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Education and Extremisms: Rethinking Liberal Pedagogies in the Contemporary World
— —
Farid Panjwani (University College London, UK) Lynn Revell (Canterbury Christ Church University, UK)
Education and Extremisms: Rethinking Liberal Pedagogies in the Contemporary World by Farid Panjwani (University College London, UK) at Abbey's Bookshop,

Education and Extremisms: Rethinking Liberal Pedagogies in the Contemporary World

Farid Panjwani (University College London, UK) Lynn Revell (Canterbury Christ Church University, UK) Reza Gholami (University of Birmingham, UK) Mike Diboll (Institute of Ismaili Studies, UK)


9780367198718

Routledge


Peace studies & conflict resolution;
Religious fundamentalism;
Moral & social purpose of education;
Multicultural education;
Terrorism, armed struggle


Paperback

276 pages

$77.99
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Education and Extremisms addresses one of the most pressing questions facing societies today: how is education to respond to the challenge of extremism? It argues that the implementation of new teaching techniques, curricular reforms or top-down changes to education policy alone cannot solve the problem of extremism in educational establishments across the world. Instead, the authors of this thought-provoking volume argue that there is a need for those concerned with radicalisation to reconsider the relationship between instrumentalist ideologies shaping education and the multiple forms of extremisms that exist.

Beginning with a detailed discussion of the complicated and contested nature of different forms of extremism, including extremism of both a religious and secular nature, the authors show that common assumptions in contemporary discourses on education and extremism are problematic. Chapters in the book provide a careful selection of pertinent and topical case studies, policy analysis and insightful critique of extremist discourses. Taken together, the chapters in the book make a powerful case for re-engaging with liberal education in order to foster values of individual and social enrichment, intellectual freedom, criticality, open-mindedness, flexibility and reflection as antidotes to extremist ideologies. Recognising recent criticisms of liberalism and liberal education, the authors argue for a new understanding of liberal education that is suitable for multicultural societies in a rapidly globalising world.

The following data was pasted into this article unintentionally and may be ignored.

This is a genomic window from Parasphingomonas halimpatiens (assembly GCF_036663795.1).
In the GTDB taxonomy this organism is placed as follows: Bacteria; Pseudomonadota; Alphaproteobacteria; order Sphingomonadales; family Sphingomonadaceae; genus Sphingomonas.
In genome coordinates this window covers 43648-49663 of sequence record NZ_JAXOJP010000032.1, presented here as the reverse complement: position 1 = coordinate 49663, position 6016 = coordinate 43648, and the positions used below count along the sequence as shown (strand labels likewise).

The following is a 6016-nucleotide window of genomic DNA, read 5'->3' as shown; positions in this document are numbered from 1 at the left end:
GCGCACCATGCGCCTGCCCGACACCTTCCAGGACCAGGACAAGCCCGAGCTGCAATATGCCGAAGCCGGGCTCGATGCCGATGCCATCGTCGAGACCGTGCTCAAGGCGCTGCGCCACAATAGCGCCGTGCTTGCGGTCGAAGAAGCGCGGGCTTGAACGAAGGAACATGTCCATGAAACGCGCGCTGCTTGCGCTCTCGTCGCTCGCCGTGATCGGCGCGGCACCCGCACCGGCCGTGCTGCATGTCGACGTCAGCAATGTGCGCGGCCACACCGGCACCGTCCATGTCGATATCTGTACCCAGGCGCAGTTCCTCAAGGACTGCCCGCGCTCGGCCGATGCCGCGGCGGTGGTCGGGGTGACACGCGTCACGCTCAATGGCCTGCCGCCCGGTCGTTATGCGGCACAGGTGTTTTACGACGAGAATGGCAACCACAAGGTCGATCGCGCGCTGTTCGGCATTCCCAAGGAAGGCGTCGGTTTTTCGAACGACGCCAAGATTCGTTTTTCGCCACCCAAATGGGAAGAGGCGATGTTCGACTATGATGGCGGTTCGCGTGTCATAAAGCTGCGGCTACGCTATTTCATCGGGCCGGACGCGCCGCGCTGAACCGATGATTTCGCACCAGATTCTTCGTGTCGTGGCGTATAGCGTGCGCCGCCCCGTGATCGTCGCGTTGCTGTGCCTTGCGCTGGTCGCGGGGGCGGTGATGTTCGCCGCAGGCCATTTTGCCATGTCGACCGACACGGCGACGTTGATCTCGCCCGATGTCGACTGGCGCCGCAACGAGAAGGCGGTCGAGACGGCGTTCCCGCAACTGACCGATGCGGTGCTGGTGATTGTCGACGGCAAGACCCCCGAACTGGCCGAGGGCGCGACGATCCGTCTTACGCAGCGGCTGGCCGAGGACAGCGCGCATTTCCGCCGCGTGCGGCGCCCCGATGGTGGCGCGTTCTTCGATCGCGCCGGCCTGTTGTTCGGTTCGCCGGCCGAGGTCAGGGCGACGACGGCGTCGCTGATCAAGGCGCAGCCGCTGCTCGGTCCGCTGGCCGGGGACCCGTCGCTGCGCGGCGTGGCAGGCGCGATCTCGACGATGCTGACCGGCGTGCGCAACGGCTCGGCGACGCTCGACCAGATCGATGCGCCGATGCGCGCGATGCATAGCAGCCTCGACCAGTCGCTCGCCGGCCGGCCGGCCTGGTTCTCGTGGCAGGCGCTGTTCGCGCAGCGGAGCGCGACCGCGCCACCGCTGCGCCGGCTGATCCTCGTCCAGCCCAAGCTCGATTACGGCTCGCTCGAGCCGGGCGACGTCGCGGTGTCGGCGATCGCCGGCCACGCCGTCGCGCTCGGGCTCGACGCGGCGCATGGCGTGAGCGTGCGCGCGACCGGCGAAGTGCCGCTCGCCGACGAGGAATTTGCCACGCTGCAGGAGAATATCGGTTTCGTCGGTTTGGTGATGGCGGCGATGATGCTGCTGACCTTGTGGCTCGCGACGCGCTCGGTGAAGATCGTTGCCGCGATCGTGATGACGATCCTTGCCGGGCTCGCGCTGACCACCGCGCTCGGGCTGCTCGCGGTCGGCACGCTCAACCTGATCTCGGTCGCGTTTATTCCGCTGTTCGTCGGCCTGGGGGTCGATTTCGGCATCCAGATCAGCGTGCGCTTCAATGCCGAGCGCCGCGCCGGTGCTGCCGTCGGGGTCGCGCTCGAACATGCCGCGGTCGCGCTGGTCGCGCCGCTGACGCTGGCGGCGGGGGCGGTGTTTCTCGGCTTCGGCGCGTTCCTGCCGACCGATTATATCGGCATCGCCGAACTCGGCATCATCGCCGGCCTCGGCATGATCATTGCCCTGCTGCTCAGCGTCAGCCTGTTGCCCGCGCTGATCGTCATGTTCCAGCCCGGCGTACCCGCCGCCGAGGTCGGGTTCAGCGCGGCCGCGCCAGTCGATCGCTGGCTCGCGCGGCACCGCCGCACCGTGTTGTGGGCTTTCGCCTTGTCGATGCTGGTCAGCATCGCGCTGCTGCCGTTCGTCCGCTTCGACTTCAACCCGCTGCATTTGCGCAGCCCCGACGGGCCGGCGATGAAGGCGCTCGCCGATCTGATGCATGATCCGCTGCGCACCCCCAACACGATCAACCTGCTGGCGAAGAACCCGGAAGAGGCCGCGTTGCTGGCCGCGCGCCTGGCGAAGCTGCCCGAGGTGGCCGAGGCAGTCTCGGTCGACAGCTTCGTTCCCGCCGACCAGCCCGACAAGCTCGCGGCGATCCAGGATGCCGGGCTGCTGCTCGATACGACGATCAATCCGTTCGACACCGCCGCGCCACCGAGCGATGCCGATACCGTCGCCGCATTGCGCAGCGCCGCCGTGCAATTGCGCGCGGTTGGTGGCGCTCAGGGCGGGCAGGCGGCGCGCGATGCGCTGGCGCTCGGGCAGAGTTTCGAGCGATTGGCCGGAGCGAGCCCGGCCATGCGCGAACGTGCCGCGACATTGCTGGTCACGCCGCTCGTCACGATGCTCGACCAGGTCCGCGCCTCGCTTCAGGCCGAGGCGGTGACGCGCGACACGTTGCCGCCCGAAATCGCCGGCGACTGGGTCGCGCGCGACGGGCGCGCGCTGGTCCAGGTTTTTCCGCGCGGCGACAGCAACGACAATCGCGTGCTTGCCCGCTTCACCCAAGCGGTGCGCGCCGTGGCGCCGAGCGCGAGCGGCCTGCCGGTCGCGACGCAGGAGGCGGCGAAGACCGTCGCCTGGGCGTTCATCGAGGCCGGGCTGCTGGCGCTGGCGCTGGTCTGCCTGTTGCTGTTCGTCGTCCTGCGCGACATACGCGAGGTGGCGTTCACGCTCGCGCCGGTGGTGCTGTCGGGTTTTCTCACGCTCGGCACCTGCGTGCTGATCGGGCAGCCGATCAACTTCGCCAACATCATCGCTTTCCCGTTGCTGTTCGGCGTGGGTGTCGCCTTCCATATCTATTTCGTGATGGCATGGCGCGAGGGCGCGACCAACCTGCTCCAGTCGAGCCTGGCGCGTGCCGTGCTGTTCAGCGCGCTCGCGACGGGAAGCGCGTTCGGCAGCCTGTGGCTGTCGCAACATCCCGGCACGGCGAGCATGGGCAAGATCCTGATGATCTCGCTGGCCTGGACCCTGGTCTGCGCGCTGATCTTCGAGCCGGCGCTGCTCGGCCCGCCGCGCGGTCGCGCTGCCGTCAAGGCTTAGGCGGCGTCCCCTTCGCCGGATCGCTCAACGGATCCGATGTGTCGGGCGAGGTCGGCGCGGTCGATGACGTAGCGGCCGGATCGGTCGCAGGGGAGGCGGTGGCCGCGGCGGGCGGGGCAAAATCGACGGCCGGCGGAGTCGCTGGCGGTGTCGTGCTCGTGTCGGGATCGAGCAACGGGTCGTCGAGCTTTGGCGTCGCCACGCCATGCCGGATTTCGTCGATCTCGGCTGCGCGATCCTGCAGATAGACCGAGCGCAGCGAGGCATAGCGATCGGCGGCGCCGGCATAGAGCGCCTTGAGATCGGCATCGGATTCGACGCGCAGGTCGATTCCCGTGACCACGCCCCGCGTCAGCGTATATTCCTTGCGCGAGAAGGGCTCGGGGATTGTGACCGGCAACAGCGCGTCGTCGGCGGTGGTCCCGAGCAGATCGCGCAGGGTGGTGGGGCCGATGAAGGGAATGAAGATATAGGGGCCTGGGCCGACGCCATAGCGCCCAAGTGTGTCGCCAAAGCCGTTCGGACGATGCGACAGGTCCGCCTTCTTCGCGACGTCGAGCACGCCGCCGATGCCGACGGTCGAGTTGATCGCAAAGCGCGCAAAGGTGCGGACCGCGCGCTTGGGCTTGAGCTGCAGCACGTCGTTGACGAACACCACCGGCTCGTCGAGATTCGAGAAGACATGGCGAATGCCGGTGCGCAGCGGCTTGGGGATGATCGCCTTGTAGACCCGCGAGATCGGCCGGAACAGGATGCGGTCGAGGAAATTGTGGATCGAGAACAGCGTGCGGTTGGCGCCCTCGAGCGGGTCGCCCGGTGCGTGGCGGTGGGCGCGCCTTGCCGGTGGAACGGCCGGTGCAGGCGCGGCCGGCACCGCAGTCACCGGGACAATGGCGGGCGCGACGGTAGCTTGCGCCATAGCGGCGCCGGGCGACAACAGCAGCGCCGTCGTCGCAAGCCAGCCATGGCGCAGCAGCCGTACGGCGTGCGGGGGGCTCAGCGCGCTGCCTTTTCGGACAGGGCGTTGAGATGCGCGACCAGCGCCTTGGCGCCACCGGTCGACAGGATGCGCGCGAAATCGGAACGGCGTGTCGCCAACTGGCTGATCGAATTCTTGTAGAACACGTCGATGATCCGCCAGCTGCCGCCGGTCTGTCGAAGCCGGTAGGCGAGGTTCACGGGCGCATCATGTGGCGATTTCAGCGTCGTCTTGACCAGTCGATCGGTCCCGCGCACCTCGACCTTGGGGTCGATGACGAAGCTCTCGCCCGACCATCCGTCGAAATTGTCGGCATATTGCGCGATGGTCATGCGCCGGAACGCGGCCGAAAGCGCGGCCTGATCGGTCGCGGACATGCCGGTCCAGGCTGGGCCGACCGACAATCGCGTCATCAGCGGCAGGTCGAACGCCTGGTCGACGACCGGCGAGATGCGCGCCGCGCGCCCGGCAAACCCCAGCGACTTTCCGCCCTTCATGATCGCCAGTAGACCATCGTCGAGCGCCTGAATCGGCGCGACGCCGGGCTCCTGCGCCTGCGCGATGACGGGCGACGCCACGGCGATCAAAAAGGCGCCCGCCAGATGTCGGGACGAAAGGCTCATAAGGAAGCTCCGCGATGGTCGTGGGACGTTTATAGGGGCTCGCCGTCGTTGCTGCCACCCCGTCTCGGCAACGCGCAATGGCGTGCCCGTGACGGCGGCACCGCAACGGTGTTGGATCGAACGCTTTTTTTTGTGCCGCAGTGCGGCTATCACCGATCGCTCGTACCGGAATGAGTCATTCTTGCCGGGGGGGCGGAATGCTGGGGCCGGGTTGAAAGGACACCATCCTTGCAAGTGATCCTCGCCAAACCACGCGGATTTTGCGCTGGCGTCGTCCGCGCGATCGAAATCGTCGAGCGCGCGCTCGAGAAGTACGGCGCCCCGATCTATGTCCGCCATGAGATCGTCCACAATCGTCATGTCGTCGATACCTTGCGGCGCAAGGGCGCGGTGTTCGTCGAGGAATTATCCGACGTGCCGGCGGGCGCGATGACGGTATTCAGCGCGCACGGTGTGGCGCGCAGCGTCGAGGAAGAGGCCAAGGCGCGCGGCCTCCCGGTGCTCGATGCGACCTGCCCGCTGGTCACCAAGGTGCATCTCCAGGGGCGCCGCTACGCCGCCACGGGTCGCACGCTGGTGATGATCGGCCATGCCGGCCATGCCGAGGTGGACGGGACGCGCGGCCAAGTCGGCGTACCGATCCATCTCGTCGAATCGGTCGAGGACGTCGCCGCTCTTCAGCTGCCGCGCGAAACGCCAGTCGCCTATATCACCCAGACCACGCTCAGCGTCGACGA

This book is essential reading for academics, researchers and postgraduate students with an interest in religion, citizenship education, liberalism, secularism, counter-terrorism, social policy, Muslim education, youth studies and extremism. It is also relevant to teacher educators, teachers and policymakers.

Edited by:   Farid Panjwani (University College London UK), Lynn Revell (Canterbury Christ Church University, UK), Reza Gholami (University of Birmingham, UK), Mike Diboll (Institute of Ismaili Studies, UK)
Imprint:   Routledge
Country of Publication:   United Kingdom
Dimensions:   Height: 234mm,  Width: 156mm, 
Weight:   508g
ISBN:   9780367198718
ISBN 10:   0367198711
Pages:   276
Publication Date:   January 2019
Audience:   College/higher education ,  Further / Higher Education
Format:   Paperback
Publisher's Status:   Active

Farid Panjwani is a Senior Lecturer and founding Director at the Centre for Research and Evaluation in Muslim Education (CREME) at the UCL Institute of Education, University College London, UK. Lynn Revell is Reader in Religion and Education at Canterbury Christ Church University, UK. Reza Gholami is Lecturer in Sociology of Education in the School of Social Science and Public Policy at Keele University, UK. Mike Diboll is Honorary Research Associate at UCL Institute of Education, University College London, UK.


This book brings clarity and criticality to a complex and vitally important question: how can education prepare educators, school children and university students to live as revitalised active citizens? A strong team of thinkers and practitioners contextualise their proposals for action within a national and international framework. They challenge existing state ideologies and insist upon the capacities of education to teach us how to understand that pervasive truths may be provisional, that good education explains but may not resolve dissonant views and that tolerance must be active and critical. I recommend this book very warmly for its conceptual analyses and practical solutions to the labour of being critical, liberal and democratic. Alison Scott-Baumann, Centre of Islamic Studies SOAS

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